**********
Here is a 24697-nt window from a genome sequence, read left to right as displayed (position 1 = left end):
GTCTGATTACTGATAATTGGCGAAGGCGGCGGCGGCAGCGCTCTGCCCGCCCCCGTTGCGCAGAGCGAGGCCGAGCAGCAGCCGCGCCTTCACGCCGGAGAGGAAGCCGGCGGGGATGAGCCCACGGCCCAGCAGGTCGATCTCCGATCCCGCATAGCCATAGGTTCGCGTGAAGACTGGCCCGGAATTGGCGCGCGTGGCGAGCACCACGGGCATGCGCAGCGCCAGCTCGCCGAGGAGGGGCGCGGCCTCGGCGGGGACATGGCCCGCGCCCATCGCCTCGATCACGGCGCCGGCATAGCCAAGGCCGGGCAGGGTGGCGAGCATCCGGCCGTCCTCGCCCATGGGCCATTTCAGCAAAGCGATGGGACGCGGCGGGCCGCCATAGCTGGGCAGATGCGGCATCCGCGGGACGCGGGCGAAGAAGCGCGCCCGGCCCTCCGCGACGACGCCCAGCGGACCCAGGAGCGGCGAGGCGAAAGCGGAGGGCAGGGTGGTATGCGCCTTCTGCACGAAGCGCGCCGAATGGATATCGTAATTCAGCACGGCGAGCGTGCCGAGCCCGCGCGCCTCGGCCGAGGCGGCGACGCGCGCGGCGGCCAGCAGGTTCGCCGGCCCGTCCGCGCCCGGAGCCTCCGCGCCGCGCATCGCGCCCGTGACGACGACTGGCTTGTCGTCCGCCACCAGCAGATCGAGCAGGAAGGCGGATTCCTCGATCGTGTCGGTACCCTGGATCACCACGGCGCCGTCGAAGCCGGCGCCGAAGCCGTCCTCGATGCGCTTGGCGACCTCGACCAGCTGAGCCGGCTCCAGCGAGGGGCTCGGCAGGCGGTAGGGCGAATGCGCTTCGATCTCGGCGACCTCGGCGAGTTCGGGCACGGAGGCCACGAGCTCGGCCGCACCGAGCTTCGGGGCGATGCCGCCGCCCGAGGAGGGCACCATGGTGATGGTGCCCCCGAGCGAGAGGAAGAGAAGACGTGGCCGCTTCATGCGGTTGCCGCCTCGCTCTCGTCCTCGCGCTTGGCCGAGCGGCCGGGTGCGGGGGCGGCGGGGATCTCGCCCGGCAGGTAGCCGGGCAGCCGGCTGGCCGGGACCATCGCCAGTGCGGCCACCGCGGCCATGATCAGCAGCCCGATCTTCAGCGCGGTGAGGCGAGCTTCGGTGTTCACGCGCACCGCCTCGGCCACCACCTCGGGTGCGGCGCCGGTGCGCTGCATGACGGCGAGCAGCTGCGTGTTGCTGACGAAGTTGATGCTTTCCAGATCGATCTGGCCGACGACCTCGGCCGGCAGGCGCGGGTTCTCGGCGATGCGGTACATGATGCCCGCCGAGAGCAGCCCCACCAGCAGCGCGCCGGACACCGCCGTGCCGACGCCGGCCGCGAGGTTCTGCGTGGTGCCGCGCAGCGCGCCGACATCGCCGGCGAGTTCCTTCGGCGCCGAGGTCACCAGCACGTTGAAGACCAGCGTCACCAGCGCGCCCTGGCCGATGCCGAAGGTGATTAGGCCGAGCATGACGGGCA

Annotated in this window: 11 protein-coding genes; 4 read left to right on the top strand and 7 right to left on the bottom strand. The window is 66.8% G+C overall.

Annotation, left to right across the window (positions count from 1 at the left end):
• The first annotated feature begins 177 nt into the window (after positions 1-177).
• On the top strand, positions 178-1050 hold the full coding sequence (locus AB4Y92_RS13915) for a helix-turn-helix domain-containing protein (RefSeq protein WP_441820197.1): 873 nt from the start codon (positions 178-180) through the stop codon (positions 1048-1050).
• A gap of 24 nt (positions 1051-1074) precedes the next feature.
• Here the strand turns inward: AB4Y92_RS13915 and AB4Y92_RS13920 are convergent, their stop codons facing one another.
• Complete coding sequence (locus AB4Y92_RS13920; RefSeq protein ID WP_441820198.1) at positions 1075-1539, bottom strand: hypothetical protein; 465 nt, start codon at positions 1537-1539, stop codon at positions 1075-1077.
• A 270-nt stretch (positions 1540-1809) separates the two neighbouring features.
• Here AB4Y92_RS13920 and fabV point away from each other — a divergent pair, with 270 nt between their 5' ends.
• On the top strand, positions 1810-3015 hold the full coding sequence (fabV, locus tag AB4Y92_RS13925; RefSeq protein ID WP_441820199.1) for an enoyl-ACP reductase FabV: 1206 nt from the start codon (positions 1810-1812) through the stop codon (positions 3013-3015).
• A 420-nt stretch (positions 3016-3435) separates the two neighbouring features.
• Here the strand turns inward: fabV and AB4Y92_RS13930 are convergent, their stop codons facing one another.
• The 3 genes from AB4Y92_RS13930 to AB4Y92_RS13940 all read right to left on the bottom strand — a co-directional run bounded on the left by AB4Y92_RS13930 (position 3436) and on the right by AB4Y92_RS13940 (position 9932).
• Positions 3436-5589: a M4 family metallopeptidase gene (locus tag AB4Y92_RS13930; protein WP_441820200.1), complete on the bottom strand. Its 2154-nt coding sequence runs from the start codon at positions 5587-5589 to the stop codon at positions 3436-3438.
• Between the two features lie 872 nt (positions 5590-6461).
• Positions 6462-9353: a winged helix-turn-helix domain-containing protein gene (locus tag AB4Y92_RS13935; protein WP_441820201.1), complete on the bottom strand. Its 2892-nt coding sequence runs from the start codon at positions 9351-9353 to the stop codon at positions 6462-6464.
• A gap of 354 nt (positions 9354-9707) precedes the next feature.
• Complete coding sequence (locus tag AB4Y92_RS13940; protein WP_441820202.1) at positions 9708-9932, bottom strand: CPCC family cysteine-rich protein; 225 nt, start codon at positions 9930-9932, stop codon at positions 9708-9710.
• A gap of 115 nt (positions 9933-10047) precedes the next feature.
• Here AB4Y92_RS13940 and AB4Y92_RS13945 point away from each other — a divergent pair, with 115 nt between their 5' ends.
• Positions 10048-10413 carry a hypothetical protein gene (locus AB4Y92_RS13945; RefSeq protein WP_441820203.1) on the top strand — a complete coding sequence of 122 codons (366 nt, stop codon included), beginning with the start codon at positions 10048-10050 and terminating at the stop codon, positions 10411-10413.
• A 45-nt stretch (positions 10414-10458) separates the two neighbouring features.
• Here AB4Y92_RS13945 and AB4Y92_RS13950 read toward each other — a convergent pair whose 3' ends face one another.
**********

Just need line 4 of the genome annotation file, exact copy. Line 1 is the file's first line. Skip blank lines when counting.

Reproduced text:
Annotation, left to right across the window (positions count from 1 at the left end):